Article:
Title: Phineas and Ferb Arcade (link)
Publisher: Walt Disney
Released: December 3, 2009
iTouch?: Yes (WiFi/Internet required for scoreboard)
Pros: Quick, addictive play, free preview available
Cons: Controls sometimes difficult, navigation buttons inconsistent
Review: In a series of 3 mini-games, Phineas and Ferb brings the number one show for kids ages 6-11 (not to mention popular with every other demographic) to the iPhone.
Here’s the plot: While Phineas and Ferb are trying to build a snow mountain so they can snowboard in the backyard (S’no Problem), older sister Candace goes surfing in the backyard tide pool trying to impress Jeremy (Cowabunga Candace!), all the while Perry the Platypus is acting as Agent P, trying to protect the secret hideout from infiltrators (Agent P’s Hideout).
Here’s the thing: If you’re a Phineas and Ferb fanatic, you might find yourself thinking those game names sound familiar — and they should. All three are actual almost-direct ports of existing games you can play online for free. Granted the controls are different given the nature of a personal computer versus an iPhone (and to be honest, in the latter two games, the iPhone wins in this respect), but gameplay is virtually the same which means if you aren’t familiar with them, you can try them out online first before buying the game (see links below).
In Cowabunga Candace!, use the accelerometer or touch to move Candace from left to right as she surfs in the tide pool, avoiding obstacles and collecting tricks and strings of buoys to build up your confidence. Perform tricks for bonus points, doubled when Jeremy is on the screen. There’s no real shortage of tricks to be picked up, so use them as soon as you can. Pick up the rocket and you go into the speed round, a mini-bonus round where pick-ups are minimal and obstacles are plenty (don’t worry though, you don’t lose a life when you crash into an obstacle in the speed round, you just go back to the regular game). I found the touch controls a bit awkward (you press on the right and left sides of the screen to move in the respective directions), while the accelerometer controls worked well enough.
In Agent P’s Hideout, you are Agent P (aka Perry the Platypus) engaging in a simulation of an invasion of your secret headquarters by Dr. Doofersmirtz. All you need to do is touch his hologram whenever he appears, occasionally unleashing gold coins for you to collect and even bonus lives should you need them. Make sure you click him before he disappears however (he’ll start blinking to warn you) and avoid clicking on Major Monogram, otherwise you lose one of your three lives. It’s nothing new, but I always enjoy this type of game and it gets pretty darn fun around level 10 (and only gets insane from then on).
Finally, and my favorite of the lot, in S’no Problem, Phineas and Ferb set out to build a snowboarding mountain using a combination snowball maker-slash-automatic tennis ball server. Using a trampoline, you must use the controls (either touch or accelerometer) to position them left and right in order to catch and bounce the snowballs to the other side of the screen to build the mountain. To make things interesting, the arc of the snowballs is different each time, resulting in a different number of bounces required to move the snowballs over. To make it difficult, Dr. Doofersmitz is constantly sending over a blimp that you will need to hurl a snowball at to remove otherwise it’ll hurt your mountain-in-progress should it make it to the other side of the screen. Candace also makes occasional appearances to add more snowballs to the mix (missed snowballs make for a slippery ground), although to her dismay, she can actually be more helpful than harmful sometimes depending on her timing and I didn’t really experience any adverse affects with the missed snowballs.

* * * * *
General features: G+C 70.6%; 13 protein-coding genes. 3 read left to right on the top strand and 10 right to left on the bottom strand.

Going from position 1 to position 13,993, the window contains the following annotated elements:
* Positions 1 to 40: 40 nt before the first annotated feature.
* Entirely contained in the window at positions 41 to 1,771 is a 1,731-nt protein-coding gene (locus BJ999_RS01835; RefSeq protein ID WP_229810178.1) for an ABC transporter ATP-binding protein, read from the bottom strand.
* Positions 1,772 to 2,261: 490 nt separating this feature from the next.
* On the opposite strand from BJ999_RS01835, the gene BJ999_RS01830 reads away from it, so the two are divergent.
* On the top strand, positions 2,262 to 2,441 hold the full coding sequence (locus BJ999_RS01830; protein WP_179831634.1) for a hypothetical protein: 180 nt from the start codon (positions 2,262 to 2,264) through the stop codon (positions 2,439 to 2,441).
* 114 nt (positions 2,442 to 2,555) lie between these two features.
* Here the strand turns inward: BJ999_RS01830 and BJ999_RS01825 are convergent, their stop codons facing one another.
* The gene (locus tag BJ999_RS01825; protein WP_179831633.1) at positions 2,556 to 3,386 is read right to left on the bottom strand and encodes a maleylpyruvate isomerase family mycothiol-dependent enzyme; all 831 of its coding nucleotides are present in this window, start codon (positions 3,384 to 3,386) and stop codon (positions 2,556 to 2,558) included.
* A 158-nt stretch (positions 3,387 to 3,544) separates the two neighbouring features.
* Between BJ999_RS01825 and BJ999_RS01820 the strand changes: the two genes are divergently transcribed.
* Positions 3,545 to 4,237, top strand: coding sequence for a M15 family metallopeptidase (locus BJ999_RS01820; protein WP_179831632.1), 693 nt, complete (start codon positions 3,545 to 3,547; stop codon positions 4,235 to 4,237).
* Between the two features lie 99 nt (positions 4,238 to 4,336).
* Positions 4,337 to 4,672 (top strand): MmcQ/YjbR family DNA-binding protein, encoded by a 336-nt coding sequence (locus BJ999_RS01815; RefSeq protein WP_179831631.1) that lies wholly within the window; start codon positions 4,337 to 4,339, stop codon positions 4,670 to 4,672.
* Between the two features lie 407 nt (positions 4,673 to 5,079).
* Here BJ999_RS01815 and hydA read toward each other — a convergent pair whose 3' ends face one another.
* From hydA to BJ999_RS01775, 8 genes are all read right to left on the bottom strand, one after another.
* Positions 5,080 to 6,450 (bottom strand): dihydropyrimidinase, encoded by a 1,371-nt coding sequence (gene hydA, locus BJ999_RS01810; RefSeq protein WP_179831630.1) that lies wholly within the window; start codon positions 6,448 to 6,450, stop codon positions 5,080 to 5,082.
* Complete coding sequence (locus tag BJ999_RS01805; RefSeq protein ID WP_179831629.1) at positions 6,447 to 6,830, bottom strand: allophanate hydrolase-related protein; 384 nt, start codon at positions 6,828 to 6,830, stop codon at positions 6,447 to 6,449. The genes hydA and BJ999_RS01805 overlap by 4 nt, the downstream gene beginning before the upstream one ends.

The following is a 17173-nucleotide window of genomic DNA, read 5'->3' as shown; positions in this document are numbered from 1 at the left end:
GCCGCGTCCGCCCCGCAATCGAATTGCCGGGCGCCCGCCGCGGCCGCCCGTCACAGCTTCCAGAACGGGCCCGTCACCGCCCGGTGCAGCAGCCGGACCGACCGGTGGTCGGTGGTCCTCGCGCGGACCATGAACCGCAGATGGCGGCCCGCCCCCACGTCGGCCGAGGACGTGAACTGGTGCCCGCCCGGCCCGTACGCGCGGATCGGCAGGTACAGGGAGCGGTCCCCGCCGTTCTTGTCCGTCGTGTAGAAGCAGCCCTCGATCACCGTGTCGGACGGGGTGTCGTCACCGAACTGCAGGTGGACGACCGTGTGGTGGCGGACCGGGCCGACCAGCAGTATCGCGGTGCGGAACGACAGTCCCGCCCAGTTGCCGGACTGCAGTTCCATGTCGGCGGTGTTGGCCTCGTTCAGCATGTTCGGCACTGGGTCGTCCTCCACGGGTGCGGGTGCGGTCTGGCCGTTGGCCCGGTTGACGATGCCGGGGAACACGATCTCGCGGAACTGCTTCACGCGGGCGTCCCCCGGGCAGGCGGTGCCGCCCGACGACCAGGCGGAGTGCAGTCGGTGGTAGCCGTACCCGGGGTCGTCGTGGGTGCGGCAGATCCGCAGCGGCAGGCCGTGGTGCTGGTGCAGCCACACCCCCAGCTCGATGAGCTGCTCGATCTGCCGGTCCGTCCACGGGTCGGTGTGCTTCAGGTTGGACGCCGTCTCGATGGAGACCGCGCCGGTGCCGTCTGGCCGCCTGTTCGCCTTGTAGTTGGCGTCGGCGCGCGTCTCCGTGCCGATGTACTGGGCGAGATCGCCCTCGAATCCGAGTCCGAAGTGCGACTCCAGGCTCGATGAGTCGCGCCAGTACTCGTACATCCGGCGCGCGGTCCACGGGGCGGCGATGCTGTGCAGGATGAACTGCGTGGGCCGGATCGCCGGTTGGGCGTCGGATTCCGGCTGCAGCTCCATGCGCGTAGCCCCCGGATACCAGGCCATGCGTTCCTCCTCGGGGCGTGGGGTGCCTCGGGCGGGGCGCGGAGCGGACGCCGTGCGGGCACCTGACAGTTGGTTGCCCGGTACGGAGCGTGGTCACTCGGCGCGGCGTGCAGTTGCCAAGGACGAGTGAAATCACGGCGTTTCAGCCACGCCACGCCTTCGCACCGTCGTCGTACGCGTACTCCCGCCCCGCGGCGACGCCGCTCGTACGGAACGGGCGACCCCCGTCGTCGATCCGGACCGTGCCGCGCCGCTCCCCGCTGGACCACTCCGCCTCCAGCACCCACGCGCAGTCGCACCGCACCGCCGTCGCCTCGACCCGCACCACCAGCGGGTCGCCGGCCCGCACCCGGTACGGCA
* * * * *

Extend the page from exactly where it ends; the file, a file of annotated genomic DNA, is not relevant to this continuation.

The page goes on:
Unlike the other two games, it doesn’t use a life system, but requires you to build a mountain of a certain goal height in order to move on before the snowball serving machine runs out of power. If you manage to build the mountain tall enough by the time the machine runs out, you’ll have an additional goal to reach to gain the bonus round in which you’ll move back and forth with the trampoline trying to bounce snowballs as they are tossed over a fence towards you. Unlike Cowabunga, here I found the touch controls easier to manage, although it takes some getting use to.
There are a couple of quirks too: I couldn’t get the scoreboarding option to work for me and I would constantly be alerted that I was unlocking various things, but they didn’t seem to actually offer me anything. So if anyone has a clue on that, please feel free to share.
So all said and done, is the app worth it? Honestly I find the $1.99 price point a bit high, but I’d probably agree $.99 would be a bit low and as an added bonus, the main menu plays the show’s theme song in a loop, so there’s probably some built-in licensing and royalty charges there too.
The good news is you can really try it all out on your own for free first and then decide. If you enjoy the games online, you’ll probably like them a bit better on the iPhone, not to mention it’s portable.
Updated: Here’s a recently released trailer for the game